Eddie the Eagle
- MPAA Rating:
- 105 mins
- Taron Egerton, Hugh Jackman, Christopher Walken
- Dexter Fletcher
- Matthew Vaughn
Content at a Glance
a woman comes on to eddie a bit when she finds him sleeping in a closet, but nothing happens, and they become good friends; a coach talks about making love and approaching a jump the same way, and he raises his voice in excitement, but the scene doesn’t get overly graphic and doesn’t last long; a comment about fornication.
g/omg-6; h-4; a-1; crap-1; geez-1; stupid englishman-1; crazy brit-1; idiot-1; bugger-1; bloody-1
a man is punched; skiing accidents, with skiers falling hard from great heights.
drinking and a few bar scenes; a man battles drinking a lot and is shown drinking from a flask, but he eventually starts winning the war against it; a young man talks a non-drinking man into drinking, and he is late for an appointment the next day; the mention of champagne and german beer; man smokes cigarettes in some scenes.
cleavage in a few scenes; men in a sauna are shirtless, and one man only has a bucket covering his front body; man’s thighs and sides are visible in sauna; breasts visible on small figures on a wall.
some people, including his father, doubt eddie’s abilities; tension between characters; men make fun of eddie; a man spits; a “pee” comment.
Inspired by true events, “Eddie the Eagle” is a feel-good story about Michael “Eddie” Edwards, an unlikely but courageous British ski-jumper who never stopped believing in himself — even as an entire nation was counting him out. With the help of a rebellious and charismatic coach (played by Hugh Jackman), Eddie takes on the establishment and wins the hearts of sports fans around the world by making an improbable and historic showing at the 1988 Calgary Winter Olympics. From the producers of “Kingsman: The Secret Service,” “Eddie the Eagle” stars Taron Egerton as Eddie, the loveable underdog with a never-say-die attitude.
Pardon the pun, but “Eddie the Eagle” soars! This movie is uplifting and inspiring. Based on true events, it features the story of Michael “Eddie” Edwards (Taron Egerton), a young Brit who has had a dream of going to the Olympics since he was a boy. He has read books about the Olympics and aspires to go as a ski-jumper, once he realizes where his talents lie. It will take some coaching to get him there, and Bronson Peary (Hugh Jackman) is just the right man to coach him. Though Peary battles against the bottle, he has the experience and the know-how, not to mention a need to prove himself — especially after his former coach, Warren Sharp (Christopher Walken), said in a book that Peary was his greatest disappointment.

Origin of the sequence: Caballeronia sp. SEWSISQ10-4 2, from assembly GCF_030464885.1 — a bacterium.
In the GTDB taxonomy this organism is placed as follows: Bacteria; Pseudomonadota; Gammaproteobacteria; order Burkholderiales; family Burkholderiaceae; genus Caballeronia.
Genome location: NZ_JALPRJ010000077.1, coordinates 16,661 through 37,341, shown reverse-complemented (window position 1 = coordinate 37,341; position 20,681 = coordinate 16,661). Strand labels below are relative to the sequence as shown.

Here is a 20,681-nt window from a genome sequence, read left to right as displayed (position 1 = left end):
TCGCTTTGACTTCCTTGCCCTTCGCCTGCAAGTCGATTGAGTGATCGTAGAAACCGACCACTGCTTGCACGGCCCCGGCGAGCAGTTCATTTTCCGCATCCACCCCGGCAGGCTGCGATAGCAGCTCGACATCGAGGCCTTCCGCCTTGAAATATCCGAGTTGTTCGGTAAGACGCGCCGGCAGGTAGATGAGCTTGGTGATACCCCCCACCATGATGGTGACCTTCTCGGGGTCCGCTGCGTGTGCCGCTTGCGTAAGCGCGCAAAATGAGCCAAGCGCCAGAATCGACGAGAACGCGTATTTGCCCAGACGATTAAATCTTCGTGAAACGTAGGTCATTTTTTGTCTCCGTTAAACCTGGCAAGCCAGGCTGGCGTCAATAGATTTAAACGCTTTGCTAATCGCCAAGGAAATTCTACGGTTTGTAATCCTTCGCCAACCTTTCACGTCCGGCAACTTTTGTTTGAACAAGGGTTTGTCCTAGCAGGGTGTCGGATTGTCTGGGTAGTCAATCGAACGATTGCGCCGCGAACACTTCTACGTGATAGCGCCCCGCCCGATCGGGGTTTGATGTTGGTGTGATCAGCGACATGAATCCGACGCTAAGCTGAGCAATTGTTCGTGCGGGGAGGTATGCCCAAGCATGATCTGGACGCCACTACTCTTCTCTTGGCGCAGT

The film does a good job in showing the quirks and serious nature of Eddie (he drinks milk, even in a bar), but also his dogged determination to challenge himself. One of the running jokes in the movie is that every time he conquers one hurdle, like landing the 40 M, he does it once and says, “Okay, time to take on the 70 M!” Despite his dad’s good intentions for not wanting to see Eddie disappointed, he continually encourages Eddie (or “discourages” him actually) to give up. But Eddie is one tough customer. The film contains a scene in which Peary trains Eddie to approach a jump like he’s making love to Bo Derek, Eddie’s favorite actress. Peary goes through the various stages of love making in his speech, mentioning foreplay, but the conversation doesn’t become overly graphic, and the scene doesn’t last long. The film shows the true story of Eddie going to the Calgary Olympics in 1988. Many of the scenes have breathtaking views of the mountains and snow.
This movie successfully portrays the triumph of the human spirit. We are happy to award “Eddie the Eagle” our Dove “Family-Approved” Seal for ages 12-plus. The movie, like Eddie, rises to the occasion. Viewers will enjoy watching the Eagle land. The ending is terrific, and audiences everywhere will enjoy it.
For Ages 12 And Over© The Dove Foundation – All Rights Reserved.